How to Paint “The Moose”


Oh good Lord, yesterday I read a Facebook thread about the paint condition on our local watering hole The Thirsty Moose on Bridge Street.

This is what it used to look like


The building was originally Levine’s dry goods store. The store began in 1921, and was owned and operated by Phillip and Leah Levine until 1983. In February 1986 there was a destructive fire but the building was rebuilt to match the original! Here is a photo of the building in circa 1925: Shane Edwards said the stained glass window from the second floor front middle window was saved and then reinstalled in the new building.

This is The Moose today.


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The photo above is how most “Carleton Placeites” feel about The Moose. I spent 8 hours in The Moose a month or so ago interviewing Trevor Barr about his travels. It feels like being at home in your living room. But, someone spoke about the condition of the building, and posed this statement on Facebook’s Carleton Place Restaurant And Retail Review.

“Help me understand how the dilapidated Thirsty Moose building, garners so many patrons? What message does this send to future homeowners when they come to our downtown?”

and so the comments began………………………….

Dana Read– If less people want to go there because of how it looks I’m all for it. It just means more barons, wings and vodka for meeee

Steph Langford– It doesn’t look bad. They serve good food and everyone has a good time going there. It needs paint…a lot of buildings in town do

Melissa Renaud– If the local CP People read the EMC, a couple months back there was a huge article about how the Thirsty Moose is getting a rehaul very soon! Look it up.

I agree with Elspeth Hunter who said:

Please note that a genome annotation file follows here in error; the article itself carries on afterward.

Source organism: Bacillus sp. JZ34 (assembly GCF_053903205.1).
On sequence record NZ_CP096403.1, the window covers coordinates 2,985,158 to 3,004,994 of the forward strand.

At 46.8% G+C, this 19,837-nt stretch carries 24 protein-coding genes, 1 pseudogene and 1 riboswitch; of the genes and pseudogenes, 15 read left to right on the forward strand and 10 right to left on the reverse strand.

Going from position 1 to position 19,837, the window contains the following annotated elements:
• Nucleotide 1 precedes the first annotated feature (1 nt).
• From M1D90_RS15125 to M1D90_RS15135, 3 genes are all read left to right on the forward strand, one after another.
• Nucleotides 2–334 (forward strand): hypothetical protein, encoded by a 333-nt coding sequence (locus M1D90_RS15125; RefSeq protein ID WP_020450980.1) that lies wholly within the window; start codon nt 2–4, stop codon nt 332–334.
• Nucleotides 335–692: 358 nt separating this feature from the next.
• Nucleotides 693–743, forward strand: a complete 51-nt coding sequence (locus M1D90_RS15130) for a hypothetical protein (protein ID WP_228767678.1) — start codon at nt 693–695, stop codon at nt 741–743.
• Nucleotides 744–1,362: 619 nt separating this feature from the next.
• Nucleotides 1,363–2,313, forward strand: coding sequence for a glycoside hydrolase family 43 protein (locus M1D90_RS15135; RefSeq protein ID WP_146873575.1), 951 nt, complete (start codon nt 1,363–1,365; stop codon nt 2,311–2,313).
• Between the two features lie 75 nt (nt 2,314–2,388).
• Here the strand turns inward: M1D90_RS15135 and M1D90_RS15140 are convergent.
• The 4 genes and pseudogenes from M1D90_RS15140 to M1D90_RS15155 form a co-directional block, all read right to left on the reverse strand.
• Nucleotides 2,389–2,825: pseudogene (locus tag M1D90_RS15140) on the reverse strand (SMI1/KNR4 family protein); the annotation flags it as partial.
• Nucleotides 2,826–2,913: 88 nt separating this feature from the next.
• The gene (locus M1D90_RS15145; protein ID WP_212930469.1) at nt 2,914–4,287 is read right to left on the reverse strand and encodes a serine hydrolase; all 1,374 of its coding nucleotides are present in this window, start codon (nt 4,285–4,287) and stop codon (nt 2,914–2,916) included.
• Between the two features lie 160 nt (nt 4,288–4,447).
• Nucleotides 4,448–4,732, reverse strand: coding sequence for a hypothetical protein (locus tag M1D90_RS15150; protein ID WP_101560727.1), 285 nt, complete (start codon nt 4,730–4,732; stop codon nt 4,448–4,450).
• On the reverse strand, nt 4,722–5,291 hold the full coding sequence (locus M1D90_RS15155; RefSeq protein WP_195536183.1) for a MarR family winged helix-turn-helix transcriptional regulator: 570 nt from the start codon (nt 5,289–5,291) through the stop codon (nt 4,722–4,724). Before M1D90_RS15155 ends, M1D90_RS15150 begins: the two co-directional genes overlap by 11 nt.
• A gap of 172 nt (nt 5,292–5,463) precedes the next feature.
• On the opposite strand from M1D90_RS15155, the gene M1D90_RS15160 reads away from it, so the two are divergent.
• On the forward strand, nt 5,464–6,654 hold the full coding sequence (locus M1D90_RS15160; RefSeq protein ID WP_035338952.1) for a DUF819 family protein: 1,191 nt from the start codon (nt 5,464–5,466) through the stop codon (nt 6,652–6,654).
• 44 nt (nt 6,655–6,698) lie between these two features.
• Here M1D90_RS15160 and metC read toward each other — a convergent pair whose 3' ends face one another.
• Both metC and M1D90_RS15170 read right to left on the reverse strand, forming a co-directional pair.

Sometimes it’s what’s on the inside that matters”

I say,

To hell with the paint…God Bless you Bubba, and Goodnight Carleton Place!

As for painting The Moose.. well I will leave you with this.:) maybe you can get some ideas.

Read Ted MacDonald’s Last Ale Report- after all we are just her for a good time.

Thanks Dave for the photo!

About lindaseccaspina

Before she laid her fingers to a keyboard, Linda was a fashion designer, and then owned the eclectic store Flash Cadilac and Savannah Devilles in Ottawa on Rideau Street from 1976-1996. She also did clothing for various media and worked on “You Can’t do that on Television”. After writing for years about things that she cared about or pissed her off on American media she finally found her calling. She is a weekly columnist for the Sherbrooke Record and documents history every single day and has over 6500 blogs about Lanark County and Ottawa and an enormous weekly readership. Linda has published six books and is in her 4th year as a town councillor for Carleton Place. She believes in community and promoting business owners because she believes she can, so she does.

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